* House Republicans are close to voting on a border bill that contains even tougher language than before to expedite the removal of arriving minors and to block Obama from expanding his program to defer deportations. The GOP measure could even prevent those who are currently protected under the Deferred Action for Childhood Arrivals program from renewing their status.
In other words, to pass this thing, the number of deportations from the interior it would require continues to rise. — gs
* In a statement, the U.S. Conference of Catholic Bishops condemns the House GOP bill. The group sends over this, from Thomas Wenski, the Archbishop of Miami:
“It is a sad day for our country. A chamber of Congress is poised to send vulnerable children back to danger and possible death. It violates our commitment to human rights and due process of the law and lessens us as a nation. I pray that this legislation never sees the light of day.”
Something to watch: Will religious and evangelical groups — or any GOP-aligned constituencies who want immigration reform — support Obama’s coming executive action to ease deportations? If so, that could mean a broader coalition than expected might form behind it. — gs
* The key quote from Obama’s presser this afternoon:
Congress’ failure to act “means while they’re out on vacation, I’m going to have to make some tough decisions to meet the challenge,” Obama said. “I’m going to have to act alone.”
As noted earlier today, the failure to provide funding to address the crisis clears the way for Obama to act unilaterally on shifting resources in that direction, too, in addition to acting to ease deportations. Republicans are likely working so hard to pass a bill today because they know that failure to do so makes it politically easier for Obama to make his case for moving on his own. — gs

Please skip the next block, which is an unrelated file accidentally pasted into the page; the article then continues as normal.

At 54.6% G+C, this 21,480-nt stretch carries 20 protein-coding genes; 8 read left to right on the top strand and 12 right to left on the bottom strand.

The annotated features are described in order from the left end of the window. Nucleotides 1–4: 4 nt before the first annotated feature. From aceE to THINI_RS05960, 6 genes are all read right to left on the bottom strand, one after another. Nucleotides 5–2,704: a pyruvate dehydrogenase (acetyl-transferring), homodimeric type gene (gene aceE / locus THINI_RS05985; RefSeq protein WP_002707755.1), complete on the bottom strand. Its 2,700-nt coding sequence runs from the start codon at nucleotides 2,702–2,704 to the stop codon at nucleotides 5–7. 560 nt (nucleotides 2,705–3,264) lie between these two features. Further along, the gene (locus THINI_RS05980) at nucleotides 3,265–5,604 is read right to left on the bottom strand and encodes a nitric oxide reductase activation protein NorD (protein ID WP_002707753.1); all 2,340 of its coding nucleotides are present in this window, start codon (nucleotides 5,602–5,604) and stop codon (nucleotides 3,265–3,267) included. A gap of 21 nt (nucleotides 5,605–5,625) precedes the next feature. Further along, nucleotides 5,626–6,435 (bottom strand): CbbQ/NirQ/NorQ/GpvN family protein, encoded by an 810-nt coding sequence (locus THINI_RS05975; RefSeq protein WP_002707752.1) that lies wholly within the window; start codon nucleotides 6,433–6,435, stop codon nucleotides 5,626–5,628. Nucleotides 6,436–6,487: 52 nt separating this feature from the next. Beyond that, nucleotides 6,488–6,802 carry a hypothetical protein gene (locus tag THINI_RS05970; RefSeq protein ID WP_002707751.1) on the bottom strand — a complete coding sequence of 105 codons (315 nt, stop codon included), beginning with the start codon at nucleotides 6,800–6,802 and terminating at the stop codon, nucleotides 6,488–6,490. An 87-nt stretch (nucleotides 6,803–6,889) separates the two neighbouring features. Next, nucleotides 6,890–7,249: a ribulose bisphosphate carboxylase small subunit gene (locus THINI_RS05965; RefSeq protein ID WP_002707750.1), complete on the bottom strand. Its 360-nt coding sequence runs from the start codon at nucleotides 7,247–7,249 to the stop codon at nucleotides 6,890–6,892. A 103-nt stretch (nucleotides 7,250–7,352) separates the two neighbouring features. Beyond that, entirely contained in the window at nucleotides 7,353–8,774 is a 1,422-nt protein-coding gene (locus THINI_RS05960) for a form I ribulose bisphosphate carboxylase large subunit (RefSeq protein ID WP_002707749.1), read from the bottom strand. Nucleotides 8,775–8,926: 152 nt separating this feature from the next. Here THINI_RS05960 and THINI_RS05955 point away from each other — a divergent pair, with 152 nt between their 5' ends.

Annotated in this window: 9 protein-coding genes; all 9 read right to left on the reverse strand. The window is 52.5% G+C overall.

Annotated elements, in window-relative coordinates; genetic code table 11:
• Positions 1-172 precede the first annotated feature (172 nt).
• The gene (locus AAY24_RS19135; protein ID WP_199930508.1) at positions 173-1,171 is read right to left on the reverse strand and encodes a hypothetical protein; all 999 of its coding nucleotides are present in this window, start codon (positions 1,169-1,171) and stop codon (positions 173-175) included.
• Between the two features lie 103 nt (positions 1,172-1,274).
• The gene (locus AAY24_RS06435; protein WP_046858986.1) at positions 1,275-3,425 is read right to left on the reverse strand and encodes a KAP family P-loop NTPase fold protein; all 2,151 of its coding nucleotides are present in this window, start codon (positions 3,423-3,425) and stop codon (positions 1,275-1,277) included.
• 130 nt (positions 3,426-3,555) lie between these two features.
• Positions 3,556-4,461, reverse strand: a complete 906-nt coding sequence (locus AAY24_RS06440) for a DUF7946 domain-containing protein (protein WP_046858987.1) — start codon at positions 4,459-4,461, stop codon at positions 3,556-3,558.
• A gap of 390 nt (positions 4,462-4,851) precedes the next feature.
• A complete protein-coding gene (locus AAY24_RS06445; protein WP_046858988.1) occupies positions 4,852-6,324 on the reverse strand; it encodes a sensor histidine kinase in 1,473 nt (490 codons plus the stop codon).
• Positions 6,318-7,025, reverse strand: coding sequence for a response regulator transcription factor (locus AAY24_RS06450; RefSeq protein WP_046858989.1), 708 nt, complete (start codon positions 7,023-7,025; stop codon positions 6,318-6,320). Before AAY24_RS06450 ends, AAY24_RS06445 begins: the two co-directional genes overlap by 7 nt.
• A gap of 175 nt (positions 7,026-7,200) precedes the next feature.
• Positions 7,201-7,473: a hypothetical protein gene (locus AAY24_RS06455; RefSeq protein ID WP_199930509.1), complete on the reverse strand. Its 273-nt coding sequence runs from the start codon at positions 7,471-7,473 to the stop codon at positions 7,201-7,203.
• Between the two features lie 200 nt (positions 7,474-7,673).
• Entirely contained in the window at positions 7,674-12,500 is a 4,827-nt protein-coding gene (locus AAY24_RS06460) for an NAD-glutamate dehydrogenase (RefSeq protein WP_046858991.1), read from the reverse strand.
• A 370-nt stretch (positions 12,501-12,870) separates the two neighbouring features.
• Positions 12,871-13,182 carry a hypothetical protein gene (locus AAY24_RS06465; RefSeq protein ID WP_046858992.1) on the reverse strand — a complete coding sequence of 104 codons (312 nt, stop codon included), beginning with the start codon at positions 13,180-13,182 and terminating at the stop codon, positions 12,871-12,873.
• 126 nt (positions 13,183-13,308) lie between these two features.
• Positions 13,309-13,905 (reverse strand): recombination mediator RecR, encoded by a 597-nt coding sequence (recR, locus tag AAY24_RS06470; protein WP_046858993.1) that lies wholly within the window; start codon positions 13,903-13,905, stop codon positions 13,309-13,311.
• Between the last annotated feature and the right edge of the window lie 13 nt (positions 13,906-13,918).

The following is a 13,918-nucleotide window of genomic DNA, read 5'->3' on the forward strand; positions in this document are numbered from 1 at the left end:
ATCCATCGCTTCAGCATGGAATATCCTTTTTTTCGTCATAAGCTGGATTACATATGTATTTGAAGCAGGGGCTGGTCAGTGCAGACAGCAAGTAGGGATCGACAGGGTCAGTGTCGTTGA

* With House GOP leaders agreeing to move the border bill further and further to the right to win over conservatives, GOP Rep. Steve King lays it all bare:
“The changes brought into this are ones I’ve developed and advocated for over the past two years,” he told CQ Roll Call. “It’s like I ordered it off the menu.”
Yup, on immigration, the GOP is Steve King’s party. — gs
* Dylan Scott has a great piece digging deep into the history of CBO analyses of the health bills to show that no one ever thought subsidies wouldn’t be available on the federal exchange — once again debunking the latest conservative obsession with the law.
* Abbe Gluck explains what the above piece really means in legal terms, demonstrating that the government has a fairly easy hurdle to clear to get the law upheld in the face of the Halbig challenge.
* Adrianna McIntyre with a nice corrective to many of the main fallacies in the Halbig argument.
* Today we heard that the economy created over 200,000 new jobs in July, but what kind of jobs are they? CNN explains that, yes, much of the post-recession job growth until now has been in lower-wage jobs, but now middle class jobs are on their way back.
* When they gave up on passing a bill to address this problem, Republicans told President Obama it was up to him to take executive action to solve it — just days after they voted to sue him for taking executive actions. Steve Benen flags this interview with Rep. Tom Cole a member of the House GOP leadership, in which he was asked to reconcile the contradiction:
“Well, I’m not going to disagree with you because it’s a point I made myself in conference. Look, you can’t say on the one hand that the president’s overreaching by acting without legislative authority and direction, and then refuse to give him legislative authority and direction in another area. So, I don’t disagree with what you have to say at all.”
Kudos to Cole for acknowledging what is blindingly obvious to everyone. But it says something that he’s on the bleeding edge of Republican candor these days.
* Matt Lewis on how GOP rhetoric on immigration has only grown harsher in recent years, and on why being compassionate to new arrivals ought to be part of that “American exceptionalism” his fellow conservatives talk so much about.
* With Paul Ryan mounting a new push to repackage GOP ideas about transferring poverty poverty to the states, Jamelle Bouie argues that liberals should redouble their own push for a major federal role in maintaining the safety net.
* Because he can’t bear to spend a few more months on the job, Eric Cantor announced today that he’s resigning. At the American Prospect, I explained how this is yet more evidence that we ought to do away with special elections for the House entirely.
* And Simon Maloy eviscerates Peggy Noonan, an easy but sometimes necessary task. On Noonan’s notion that Obama is dividing America by slouching at podiums (seriously, she wrote that), he says:
A real president – like Ronald Reagan, to pick an example entirely at random – knows that a shared sense of national unity begins with good posture.